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Wednesday, July 31, 2013


Type: Seeds and Bulbs

Sow Time:
Seeds: January under glass, Late Summer outside. Bulbs: March and then August for over wintering varieties.

Position: Open sunny site but will tolerate shade, not in the same place as before.
Preparation:  Well broken up soil, feed 2:1 Potash: Nitrogen to the soil a week before planting
Soil: Well-drained, reasonably fertile but not freshly manured.
Ph: More than 6.5
Frost Tolerant: Some winter varieties, cover spring varieties with fleece if weather cools.
Annual/ Perennial/ Biennial: Biennial
Spacing: Seeds: Sow thinly 1cm depth, 10 inch rows, thin to 2-4 inches.
Bulbs: 10 cm apart, noses poking out, 10 inch rows

Sowing And Planting:

January: sow seeds in trays in doors at 16 0C.  Germination is slow.  When big enough space out 2 inches apart, harden off gradually plant out shallowly and water in generously.

March: Make a drill of fine tilth and sow seeds but do not thin until April then top dress feed with nitrogen.

March and August: Plant the bulbs into the ground with the noses poking half out and gently firm around the plant to prevent air pockets.

Companions: Carrots - Alliums inter planted with carrots confuse onion and carrot flies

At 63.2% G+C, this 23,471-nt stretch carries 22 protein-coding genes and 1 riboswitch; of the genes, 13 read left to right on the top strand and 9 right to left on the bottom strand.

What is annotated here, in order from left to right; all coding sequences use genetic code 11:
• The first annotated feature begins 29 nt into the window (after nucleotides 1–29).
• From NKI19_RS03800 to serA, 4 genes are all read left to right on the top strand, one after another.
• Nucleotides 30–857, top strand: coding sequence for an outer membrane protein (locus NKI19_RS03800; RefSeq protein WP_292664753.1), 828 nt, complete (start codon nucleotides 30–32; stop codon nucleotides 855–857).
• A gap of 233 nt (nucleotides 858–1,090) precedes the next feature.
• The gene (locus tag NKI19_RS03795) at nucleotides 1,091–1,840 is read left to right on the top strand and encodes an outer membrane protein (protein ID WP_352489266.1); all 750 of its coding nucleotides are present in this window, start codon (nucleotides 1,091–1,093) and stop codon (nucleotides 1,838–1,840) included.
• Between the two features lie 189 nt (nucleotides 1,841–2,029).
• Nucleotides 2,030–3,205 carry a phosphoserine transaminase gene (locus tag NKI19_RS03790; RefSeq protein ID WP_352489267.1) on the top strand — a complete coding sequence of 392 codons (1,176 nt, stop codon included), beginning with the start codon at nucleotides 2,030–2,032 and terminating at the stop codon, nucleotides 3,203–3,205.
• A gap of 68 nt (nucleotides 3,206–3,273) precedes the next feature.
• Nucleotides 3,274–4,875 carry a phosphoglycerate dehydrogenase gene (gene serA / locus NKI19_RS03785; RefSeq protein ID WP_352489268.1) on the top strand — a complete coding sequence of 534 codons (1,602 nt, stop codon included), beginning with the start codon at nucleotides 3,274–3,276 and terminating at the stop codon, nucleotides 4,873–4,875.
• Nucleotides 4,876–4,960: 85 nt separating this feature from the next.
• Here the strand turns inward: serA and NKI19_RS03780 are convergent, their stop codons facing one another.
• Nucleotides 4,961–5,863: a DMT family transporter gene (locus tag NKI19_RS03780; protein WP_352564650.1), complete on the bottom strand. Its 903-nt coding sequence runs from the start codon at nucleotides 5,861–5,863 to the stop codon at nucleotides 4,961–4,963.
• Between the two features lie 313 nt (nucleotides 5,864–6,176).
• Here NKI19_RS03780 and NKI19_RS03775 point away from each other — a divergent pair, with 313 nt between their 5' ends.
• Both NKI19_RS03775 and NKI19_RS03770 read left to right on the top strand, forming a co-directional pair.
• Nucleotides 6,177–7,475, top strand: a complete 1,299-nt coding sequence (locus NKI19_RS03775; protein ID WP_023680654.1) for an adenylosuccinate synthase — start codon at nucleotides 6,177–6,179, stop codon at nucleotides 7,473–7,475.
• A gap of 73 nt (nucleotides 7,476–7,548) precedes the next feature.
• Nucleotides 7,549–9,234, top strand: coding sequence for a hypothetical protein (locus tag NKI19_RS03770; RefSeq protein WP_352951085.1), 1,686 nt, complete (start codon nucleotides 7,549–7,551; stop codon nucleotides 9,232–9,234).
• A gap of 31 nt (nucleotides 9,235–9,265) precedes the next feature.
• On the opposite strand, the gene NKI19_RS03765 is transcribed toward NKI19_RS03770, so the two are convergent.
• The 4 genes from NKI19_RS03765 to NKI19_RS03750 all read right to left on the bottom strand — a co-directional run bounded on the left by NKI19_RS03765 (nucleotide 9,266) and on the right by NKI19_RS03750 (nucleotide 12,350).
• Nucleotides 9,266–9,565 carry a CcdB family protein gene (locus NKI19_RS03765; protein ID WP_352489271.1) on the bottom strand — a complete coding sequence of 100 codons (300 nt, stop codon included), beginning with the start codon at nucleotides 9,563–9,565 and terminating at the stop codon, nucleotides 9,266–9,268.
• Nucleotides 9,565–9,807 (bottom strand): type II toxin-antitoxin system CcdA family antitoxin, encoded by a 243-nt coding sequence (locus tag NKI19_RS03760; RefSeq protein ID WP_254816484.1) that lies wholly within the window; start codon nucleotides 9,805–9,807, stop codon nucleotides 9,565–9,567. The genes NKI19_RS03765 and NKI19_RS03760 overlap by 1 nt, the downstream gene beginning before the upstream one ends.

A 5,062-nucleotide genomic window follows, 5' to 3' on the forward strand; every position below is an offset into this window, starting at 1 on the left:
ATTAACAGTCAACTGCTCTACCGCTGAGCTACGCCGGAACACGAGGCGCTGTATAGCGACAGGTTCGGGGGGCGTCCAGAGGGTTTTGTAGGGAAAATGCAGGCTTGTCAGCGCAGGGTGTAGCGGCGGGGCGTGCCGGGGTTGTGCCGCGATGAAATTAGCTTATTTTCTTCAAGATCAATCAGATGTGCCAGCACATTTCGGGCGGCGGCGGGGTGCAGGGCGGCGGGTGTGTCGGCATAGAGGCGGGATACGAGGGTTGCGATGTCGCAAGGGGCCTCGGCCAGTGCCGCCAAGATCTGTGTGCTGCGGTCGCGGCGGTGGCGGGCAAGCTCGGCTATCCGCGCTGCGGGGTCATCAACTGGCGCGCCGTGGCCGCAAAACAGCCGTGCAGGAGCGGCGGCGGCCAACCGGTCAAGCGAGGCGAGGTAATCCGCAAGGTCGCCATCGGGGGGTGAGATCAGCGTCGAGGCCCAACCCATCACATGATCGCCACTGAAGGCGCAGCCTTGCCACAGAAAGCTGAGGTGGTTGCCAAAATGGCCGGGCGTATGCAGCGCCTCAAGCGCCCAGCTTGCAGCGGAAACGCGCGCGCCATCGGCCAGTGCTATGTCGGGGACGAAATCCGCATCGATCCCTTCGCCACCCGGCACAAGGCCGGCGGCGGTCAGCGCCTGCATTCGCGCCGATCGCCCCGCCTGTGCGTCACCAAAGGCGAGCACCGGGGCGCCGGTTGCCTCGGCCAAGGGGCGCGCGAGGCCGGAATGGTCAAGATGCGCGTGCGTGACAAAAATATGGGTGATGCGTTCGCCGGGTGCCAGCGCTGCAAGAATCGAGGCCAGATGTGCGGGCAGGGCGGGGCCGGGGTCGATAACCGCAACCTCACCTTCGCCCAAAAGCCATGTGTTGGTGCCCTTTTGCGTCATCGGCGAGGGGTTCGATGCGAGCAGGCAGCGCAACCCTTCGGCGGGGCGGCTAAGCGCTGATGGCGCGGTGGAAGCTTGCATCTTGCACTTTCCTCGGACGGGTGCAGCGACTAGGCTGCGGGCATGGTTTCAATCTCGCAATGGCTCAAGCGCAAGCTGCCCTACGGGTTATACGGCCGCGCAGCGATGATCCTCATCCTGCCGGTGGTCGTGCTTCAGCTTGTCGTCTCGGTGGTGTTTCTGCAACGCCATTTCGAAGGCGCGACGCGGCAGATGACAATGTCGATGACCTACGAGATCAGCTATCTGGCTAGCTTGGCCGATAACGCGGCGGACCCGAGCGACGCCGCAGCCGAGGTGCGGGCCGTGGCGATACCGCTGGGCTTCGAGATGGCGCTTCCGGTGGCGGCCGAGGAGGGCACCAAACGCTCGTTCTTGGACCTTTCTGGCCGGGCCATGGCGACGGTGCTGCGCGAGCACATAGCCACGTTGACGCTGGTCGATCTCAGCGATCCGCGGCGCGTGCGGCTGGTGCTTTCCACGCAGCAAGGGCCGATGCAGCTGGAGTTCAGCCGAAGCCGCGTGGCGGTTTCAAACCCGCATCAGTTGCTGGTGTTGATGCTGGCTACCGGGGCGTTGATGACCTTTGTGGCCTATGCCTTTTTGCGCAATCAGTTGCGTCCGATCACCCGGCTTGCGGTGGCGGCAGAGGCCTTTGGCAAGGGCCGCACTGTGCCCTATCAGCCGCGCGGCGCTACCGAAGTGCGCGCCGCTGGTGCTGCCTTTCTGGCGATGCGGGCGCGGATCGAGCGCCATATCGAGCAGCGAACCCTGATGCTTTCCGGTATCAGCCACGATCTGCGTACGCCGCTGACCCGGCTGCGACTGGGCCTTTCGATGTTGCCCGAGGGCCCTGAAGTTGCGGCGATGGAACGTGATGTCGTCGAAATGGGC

Give an occasional feed with a general liquid fertilizer and a light feed of sulfate of potash in June will help ripen the bulbs ready for storage.

Only water if the seasons is dry and stop watering after the onions have swollen.  Mulching helps maintain moisture and deters weeds.

Pest Control:
Onion Fly results in yellow droopy leaves and can be prevented by not planting in freshly manured soil and burning any affected crop.   Most fungal diseases can be prevented by keeping the leaves dry and the soil well drained.  Use chamomile and milk spray as a fungicide. Cut the tops off when they are almost dried out.
Onions are ready for harvest when the leaves turn yellow and flop down to one side, allow for maximum sunlight preparation by pushing the leaves aside and removing any mulch.  Gently lift the roots with a fork and harvest 2 weeks later ensuring the bulbs don't get wet.  Dry them out in a warm place.

 Turning the bulbs whilst they are drying help prevent disease they may take up to 4 weeks to dry.

Seed Saving:
Leave an onion or 2 in the ground until it flowers, it may take a long time, let the flower start to dry out, cut it off then allow it dry right out before shaking out the seed

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